• Visual Studio is required to build the library and test program in Windows.
  • If using the Microsoft compiler with Visual Studio, then you need version 2013 or later. The RDRAND intrinsics are available in Visual Studio 2012, but the RDSEED intrinsics are available in Visual Studio 2013. Hence, it is highly recommended to use 2013 or later.
  • If using the Intel compiler, version 15.0 is recommended for any platform though versions 13 and higher should work.
  • The Yasm Modular Assembler* (YASM) is required to build the assembly sources on Windows. YASM must be properly integrated into Visual Studio for this to work, and instructions for doing this can be found in the Yasm documentation (the process for Visual Studio 2013 is the same as that for 2010). You can use the vyasm.xml, vyasm.props, and vyasm.targets files provided in the libcryptorandom distribution. Note: There is a bug in the 1.3.0 version of yasm that causes it to not recognize “Win32” as a valid platform name. This affects 32-bit builds. As of this writing, this bug has been fixed in the source repository but not yet released. Until that happens, use version 1.2.0.

API Overview & Design Decisions

The API includes the following functions:

int random_open(crypto_random_t *providerunsigned int flags);

This function attempts to open a random number provider that meets the requirements that you specify in the flags parameter. If a provider that meets those requirements is not available then an error is returned.

You may have multiple providers open at the same time.

The following flags are supported:


Use non-blocking reads. This flag is strongly recommended because 1) not all providers support blocking I/O (specifically, the DRNG), and 2) blocking reads can lead to long hangs, especially when obtaining seed-grade entropy.

Non-blocking reads can lead to short read counts from random_read().

This is not the default mode in order to make the interface to random_open() consistent with that of the POSIX read(2) system call.


Request random numbers that are suitable for use in general cryptographic applications, such as key generation, nonces, and IVs. These numbers are compliant to the NIST SP800-90A standard. These random numbers should be assumed to have additive prediction resistance.

This is the default mode and so this parameter is not necessary, but it is provided for completeness or clarity.


Request random numbers that are of seed grade quality, meaning they are suitable for use as a seed for software-based pseudorandom number generators. These numbers are compliant to the NIST SP800-90B and C standards. These random numbers can be assumed to have multiplicative prediction resistance.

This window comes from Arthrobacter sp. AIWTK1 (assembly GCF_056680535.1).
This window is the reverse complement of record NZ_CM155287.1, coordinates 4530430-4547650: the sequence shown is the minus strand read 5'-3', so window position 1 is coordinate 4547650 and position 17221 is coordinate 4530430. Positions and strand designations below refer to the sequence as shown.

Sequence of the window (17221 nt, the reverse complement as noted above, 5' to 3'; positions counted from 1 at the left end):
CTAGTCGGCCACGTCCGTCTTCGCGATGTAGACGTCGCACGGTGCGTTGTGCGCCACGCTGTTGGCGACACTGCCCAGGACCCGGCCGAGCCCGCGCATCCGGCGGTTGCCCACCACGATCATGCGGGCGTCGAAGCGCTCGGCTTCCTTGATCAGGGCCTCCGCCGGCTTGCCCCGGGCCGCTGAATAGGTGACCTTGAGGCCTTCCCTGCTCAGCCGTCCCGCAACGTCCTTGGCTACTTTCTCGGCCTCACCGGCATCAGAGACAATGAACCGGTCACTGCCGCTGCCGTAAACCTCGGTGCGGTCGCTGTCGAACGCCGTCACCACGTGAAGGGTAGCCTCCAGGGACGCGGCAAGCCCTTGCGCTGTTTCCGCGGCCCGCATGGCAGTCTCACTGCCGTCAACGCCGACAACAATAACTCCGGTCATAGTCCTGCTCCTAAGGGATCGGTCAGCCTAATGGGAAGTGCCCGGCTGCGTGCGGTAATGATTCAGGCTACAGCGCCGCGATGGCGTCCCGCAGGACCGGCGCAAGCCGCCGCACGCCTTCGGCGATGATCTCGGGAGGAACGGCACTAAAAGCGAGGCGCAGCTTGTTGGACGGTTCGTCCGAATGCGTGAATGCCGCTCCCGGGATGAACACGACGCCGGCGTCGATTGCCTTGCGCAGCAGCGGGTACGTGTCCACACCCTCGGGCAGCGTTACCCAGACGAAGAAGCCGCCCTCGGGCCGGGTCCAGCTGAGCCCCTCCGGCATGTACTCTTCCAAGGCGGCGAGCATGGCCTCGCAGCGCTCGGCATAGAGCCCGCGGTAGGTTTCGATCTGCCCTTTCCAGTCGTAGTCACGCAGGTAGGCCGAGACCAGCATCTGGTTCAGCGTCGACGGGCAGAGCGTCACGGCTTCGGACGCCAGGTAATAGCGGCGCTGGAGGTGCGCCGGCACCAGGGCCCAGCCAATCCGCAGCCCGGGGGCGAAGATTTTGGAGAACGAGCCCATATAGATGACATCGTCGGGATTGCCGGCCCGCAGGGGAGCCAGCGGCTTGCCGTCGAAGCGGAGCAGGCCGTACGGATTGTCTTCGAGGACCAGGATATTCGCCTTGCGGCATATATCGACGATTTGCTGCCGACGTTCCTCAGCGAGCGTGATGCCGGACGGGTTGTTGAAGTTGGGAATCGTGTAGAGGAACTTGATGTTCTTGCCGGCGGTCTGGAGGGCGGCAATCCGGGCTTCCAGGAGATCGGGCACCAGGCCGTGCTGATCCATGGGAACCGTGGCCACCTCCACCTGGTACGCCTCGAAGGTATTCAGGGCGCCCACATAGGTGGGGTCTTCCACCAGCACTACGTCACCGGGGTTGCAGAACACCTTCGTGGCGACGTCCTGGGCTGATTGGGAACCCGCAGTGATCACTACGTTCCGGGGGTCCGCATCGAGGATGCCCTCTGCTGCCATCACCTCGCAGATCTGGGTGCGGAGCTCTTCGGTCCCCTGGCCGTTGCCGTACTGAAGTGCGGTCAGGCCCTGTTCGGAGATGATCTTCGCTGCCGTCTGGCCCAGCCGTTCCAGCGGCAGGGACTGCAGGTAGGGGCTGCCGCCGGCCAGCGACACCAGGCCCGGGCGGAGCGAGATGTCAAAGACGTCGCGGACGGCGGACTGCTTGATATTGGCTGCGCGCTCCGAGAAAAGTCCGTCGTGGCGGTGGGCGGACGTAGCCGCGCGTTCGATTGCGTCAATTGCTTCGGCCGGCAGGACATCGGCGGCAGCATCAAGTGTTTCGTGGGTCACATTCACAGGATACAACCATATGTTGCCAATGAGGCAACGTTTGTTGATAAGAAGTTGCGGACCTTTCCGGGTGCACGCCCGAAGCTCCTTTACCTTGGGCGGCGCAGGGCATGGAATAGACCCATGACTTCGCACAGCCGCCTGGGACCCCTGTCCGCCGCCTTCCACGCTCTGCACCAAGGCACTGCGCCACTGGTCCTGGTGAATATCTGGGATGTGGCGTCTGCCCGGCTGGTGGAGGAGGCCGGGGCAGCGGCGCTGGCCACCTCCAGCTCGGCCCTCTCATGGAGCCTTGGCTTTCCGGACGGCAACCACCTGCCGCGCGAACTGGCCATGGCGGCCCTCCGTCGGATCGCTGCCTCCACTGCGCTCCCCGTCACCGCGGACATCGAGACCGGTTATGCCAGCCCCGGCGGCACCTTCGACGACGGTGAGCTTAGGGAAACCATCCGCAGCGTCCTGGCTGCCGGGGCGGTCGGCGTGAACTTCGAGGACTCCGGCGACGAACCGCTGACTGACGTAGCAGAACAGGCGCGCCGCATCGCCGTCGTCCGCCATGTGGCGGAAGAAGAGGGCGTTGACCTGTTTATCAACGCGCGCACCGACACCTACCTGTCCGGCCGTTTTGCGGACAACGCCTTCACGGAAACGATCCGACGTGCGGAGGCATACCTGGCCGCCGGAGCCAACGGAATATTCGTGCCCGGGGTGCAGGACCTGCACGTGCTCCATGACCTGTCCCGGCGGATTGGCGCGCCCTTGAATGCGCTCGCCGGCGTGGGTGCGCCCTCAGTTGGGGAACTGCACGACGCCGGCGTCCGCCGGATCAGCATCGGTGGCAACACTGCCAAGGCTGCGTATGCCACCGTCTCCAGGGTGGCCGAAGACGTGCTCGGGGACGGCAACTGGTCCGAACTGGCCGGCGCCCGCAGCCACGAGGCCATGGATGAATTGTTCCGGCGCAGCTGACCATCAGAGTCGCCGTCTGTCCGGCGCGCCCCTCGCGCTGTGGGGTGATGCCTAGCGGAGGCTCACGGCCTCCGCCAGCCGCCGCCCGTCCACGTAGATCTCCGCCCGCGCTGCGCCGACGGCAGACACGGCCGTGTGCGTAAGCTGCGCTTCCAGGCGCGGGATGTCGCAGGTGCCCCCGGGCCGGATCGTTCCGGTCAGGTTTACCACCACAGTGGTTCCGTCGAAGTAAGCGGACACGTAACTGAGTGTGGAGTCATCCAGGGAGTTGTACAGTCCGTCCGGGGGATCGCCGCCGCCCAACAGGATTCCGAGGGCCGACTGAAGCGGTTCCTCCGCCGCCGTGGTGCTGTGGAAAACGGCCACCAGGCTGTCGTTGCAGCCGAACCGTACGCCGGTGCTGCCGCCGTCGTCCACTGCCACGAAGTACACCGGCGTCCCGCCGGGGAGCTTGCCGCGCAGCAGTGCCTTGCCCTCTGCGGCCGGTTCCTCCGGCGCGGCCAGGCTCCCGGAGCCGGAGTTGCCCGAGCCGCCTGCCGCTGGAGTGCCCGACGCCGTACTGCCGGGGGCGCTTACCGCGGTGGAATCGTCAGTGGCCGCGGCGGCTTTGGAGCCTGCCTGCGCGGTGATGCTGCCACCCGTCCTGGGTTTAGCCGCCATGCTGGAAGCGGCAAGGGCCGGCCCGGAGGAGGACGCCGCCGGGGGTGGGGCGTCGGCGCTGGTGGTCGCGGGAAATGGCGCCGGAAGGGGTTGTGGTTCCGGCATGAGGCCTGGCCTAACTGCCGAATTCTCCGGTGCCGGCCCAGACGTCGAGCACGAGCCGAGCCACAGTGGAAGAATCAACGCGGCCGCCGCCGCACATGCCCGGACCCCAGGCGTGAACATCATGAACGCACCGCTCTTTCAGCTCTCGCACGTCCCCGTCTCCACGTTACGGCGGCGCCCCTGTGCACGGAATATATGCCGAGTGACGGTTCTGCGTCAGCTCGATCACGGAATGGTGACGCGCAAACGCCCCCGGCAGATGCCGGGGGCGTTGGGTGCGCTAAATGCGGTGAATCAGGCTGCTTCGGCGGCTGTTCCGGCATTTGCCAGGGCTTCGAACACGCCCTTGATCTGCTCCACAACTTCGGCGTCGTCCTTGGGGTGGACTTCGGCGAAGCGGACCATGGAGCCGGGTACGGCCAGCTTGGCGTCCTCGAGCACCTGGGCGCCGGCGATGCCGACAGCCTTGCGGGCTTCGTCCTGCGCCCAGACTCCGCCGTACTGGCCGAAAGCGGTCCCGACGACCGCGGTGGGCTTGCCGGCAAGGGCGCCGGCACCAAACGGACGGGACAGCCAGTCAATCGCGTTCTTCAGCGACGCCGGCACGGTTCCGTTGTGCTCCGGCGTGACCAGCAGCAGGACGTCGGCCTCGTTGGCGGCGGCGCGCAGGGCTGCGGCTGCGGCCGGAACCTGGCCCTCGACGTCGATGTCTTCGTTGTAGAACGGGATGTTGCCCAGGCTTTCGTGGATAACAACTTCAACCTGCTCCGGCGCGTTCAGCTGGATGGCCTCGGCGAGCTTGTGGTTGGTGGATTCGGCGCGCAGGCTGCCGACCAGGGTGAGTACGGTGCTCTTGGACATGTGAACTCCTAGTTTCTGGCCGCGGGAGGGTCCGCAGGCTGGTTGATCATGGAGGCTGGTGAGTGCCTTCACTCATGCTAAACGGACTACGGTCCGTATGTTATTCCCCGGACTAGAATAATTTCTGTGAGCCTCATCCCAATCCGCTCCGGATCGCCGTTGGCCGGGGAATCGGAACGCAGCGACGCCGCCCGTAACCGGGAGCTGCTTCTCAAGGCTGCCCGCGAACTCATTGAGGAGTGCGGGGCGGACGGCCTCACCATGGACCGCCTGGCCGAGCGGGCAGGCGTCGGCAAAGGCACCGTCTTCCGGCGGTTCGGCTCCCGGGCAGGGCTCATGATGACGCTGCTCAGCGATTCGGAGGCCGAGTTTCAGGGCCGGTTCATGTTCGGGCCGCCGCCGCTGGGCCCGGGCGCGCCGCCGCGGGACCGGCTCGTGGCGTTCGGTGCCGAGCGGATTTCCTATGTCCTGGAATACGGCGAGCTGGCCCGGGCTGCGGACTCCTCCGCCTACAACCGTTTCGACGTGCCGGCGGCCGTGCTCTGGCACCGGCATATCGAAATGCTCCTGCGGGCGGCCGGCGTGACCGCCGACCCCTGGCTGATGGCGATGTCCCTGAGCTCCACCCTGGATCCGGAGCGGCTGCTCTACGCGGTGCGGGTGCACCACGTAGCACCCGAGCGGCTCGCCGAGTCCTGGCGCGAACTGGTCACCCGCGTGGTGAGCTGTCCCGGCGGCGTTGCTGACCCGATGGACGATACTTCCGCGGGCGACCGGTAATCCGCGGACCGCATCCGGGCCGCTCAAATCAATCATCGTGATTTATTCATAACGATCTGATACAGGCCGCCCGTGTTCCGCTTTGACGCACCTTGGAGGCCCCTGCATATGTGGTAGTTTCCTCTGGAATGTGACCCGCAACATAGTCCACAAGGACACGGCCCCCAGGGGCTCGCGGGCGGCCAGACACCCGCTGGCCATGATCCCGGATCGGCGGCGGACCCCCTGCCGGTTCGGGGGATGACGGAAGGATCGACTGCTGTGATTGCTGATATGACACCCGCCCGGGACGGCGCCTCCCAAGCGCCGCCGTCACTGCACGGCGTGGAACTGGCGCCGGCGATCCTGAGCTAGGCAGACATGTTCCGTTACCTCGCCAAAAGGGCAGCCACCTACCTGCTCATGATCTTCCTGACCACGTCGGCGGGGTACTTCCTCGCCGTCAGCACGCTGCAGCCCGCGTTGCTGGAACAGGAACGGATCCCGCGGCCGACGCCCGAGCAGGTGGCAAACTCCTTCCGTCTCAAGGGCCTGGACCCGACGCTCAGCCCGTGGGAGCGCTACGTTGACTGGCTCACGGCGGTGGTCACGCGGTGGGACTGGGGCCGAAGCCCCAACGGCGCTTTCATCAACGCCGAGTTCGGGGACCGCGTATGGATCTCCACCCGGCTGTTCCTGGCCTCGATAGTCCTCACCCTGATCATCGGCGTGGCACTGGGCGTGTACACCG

Not all random number providers are capable of generating seed grade random numbers. Some OS facilities, in particular, do not document the operation of their random number generators and as such it is not possible to operate them in a mode that guarantees compliance to the NIST standards for seed grade entropy. The implementations in libcryptorandom are conservative and err on the side of caution.


Rather than open the best available provider, open a virtual provider that attempts to mix the random sources from all available providers using XOR. If only one provider is capable of meeting the requirements set in flags, however, then the call to random_open() will fail: it is assumed that the request to mix random number sources must be satisfied by having more than one source available to mix.

int random_close(crypto_random_t *provider);

To prevent the library from leaking memory you should close a provider when it is no longer required.

int random_info(crypto_random_t *providerint parametervoid *value);

Obtain information about a provider, or about all known providers.

Information about the provider gets stored in the value variable. Depending upon the parameter argument, the following information about the provider is returned:


Used to get a list of all the known providers. The provider argument is ignored and for clarity should be set to NULL. The value argument will be set to the first element of an array of const char pointers, each pointing to the name of a provider. The array is NULL terminated.


Gets the name of the current provider. The value argument will be set to a const char* containing the name.

ssize_t random_read(crypto_random_t *providervoid *buf, ssize_t len);

Read random bytes from an open provider. The provider parameter must have come from a successful random_open() call.

The generated random bytes will get stored in the buffer pointed to by the buf parameter. Depending upon the provider and type of read requested, random_read() might return fewer bytes than requested by the read length len, including zero. A read size of zero should not be confused for an error.

int random_reseed(crypto_random_t *provider);

Explicitly force a reseed of the underlying random number provider. If the provider cannot be explicitly reseeded then it will return error.

Note that a provider that has been open for seed grade random numbers does not have a reseed capability (by definition, these random number generators are not seeded) and shall always return an error.

const char *random_strerror(int errornum);

Obtain an error string from the error code.

Known Providers

The random number providers known to libcryptorandom are: